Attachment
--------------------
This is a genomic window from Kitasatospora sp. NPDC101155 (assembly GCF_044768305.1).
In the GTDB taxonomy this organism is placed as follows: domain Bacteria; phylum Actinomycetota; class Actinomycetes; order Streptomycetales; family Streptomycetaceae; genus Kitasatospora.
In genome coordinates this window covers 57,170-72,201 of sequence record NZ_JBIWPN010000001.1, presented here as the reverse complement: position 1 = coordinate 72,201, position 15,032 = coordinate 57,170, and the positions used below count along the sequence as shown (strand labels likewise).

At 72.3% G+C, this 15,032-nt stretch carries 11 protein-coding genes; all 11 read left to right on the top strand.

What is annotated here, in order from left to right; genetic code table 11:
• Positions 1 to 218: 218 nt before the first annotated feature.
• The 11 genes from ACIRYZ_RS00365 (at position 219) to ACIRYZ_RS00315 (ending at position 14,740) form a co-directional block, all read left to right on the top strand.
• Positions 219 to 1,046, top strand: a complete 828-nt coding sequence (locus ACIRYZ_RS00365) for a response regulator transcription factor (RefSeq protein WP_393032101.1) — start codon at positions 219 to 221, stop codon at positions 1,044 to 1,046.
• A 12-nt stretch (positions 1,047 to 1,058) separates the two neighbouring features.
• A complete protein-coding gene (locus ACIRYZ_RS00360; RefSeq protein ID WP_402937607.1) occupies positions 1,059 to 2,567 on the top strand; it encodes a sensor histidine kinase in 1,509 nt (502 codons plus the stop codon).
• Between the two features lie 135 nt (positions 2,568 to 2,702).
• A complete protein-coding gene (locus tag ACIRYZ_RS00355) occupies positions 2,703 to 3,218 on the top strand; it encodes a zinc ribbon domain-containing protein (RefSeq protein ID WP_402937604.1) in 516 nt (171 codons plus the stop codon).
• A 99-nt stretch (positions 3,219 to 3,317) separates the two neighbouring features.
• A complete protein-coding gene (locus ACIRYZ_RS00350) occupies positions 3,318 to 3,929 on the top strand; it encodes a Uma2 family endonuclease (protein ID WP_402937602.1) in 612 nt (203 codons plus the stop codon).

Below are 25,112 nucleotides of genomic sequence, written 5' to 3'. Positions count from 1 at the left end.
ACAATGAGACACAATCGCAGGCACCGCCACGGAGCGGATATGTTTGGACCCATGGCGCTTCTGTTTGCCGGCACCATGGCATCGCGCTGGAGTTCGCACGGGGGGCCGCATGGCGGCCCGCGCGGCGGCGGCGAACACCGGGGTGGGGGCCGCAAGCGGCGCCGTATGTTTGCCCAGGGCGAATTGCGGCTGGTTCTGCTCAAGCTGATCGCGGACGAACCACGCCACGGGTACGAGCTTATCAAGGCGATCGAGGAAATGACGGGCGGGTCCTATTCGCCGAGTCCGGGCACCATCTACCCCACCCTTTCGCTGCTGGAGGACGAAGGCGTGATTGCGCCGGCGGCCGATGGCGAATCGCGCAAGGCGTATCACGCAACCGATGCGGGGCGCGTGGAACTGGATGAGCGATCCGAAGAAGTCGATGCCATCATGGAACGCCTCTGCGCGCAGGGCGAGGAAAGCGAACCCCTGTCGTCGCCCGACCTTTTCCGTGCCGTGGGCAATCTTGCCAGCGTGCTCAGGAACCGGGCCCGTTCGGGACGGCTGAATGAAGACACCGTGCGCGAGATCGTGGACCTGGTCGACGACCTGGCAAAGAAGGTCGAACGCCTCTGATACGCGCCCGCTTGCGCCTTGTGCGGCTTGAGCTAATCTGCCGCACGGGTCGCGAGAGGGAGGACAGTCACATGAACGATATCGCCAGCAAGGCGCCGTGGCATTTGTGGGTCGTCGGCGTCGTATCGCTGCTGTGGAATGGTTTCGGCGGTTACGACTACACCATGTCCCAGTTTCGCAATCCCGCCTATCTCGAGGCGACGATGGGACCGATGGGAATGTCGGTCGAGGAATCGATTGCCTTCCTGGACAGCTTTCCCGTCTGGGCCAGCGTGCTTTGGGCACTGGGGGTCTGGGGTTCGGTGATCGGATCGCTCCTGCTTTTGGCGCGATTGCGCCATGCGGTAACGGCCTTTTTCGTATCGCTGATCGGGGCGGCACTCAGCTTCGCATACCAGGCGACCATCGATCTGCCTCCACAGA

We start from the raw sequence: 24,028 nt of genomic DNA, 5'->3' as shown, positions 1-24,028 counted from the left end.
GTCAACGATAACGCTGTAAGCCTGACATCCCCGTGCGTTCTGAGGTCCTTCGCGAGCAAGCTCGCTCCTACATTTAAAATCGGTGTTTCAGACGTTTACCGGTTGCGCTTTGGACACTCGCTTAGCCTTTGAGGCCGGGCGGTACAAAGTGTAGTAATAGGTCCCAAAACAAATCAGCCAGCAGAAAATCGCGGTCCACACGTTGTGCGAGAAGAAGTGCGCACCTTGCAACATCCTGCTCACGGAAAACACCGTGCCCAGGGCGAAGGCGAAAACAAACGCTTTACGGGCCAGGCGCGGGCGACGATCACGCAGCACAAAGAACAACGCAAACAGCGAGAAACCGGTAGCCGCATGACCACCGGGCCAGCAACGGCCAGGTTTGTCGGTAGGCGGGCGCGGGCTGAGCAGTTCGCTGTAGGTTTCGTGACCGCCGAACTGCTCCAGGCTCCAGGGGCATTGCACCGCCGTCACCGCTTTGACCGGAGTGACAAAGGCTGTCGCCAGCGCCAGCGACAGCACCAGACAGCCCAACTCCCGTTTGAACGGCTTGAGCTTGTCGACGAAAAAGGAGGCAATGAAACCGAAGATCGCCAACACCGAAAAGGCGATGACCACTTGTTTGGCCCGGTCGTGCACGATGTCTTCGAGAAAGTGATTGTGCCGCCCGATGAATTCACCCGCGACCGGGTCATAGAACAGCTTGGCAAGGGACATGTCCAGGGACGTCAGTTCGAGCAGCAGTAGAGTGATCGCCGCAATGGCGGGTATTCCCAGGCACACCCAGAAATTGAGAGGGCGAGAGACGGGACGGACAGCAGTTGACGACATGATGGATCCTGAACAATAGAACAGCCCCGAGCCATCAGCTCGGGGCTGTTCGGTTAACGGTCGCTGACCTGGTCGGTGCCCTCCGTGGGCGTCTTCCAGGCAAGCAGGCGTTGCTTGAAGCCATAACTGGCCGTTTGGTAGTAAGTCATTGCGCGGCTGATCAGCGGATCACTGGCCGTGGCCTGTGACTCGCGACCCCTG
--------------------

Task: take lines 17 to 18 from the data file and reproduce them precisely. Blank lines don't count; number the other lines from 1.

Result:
We start from the raw sequence: 24,028 nt of genomic DNA, 5'->3' as shown, positions 1-24,028 counted from the left end.
GTCAACGATAACGCTGTAAGCCTGACATCCCCGTGCGTTCTGAGGTCCTTCGCGAGCAAGCTCGCTCCTACATTTAAAATCGGTGTTTCAGACGTTTACCGGTTGCGCTTTGGACACTCGCTTAGCCTTTGAGGCCGGGCGGTACAAAGTGTAGTAATAGGTCCCAAAACAAATCAGCCAGCAGAAAATCGCGGTCCACACGTTGTGCGAGAAGAAGTGCGCACCTTGCAACATCCTGCTCACGGAAAACACCGTGCCCAGGGCGAAGGCGAAAACAAACGCTTTACGGGCCAGGCGCGGGCGACGATCACGCAGCACAAAGAACAACGCAAACAGCGAGAAACCGGTAGCCGCATGACCACCGGGCCAGCAACGGCCAGGTTTGTCGGTAGGCGGGCGCGGGCTGAGCAGTTCGCTGTAGGTTTCGTGACCGCCGAACTGCTCCAGGCTCCAGGGGCATTGCACCGCCGTCACCGCTTTGACCGGAGTGACAAAGGCTGTCGCCAGCGCCAGCGACAGCACCAGACAGCCCAACTCCCGTTTGAACGGCTTGAGCTTGTCGACGAAAAAGGAGGCAATGAAACCGAAGATCGCCAACACCGAAAAGGCGATGACCACTTGTTTGGCCCGGTCGTGCACGATGTCTTCGAGAAAGTGATTGTGCCGCCCGATGAATTCACCCGCGACCGGGTCATAGAACAGCTTGGCAAGGGACATGTCCAGGGACGTCAGTTCGAGCAGCAGTAGAGTGATCGCCGCAATGGCGGGTATTCCCAGGCACACCCAGAAATTGAGAGGGCGAGAGACGGGACGGACAGCAGTTGACGACATGATGGATCCTGAACAATAGAACAGCCCCGAGCCATCAGCTCGGGGCTGTTCGGTTAACGGTCGCTGACCTGGTCGGTGCCCTCCGTGGGCGTCTTCCAGGCAAGCAGGCGTTGCTTGAAGCCATAACTGGCCGTTTGGTAGTAAGTCATTGCGCGGCTGATCAGCGGATCACTGGCCGTGGCCTGTGACTCGCGACCCCTG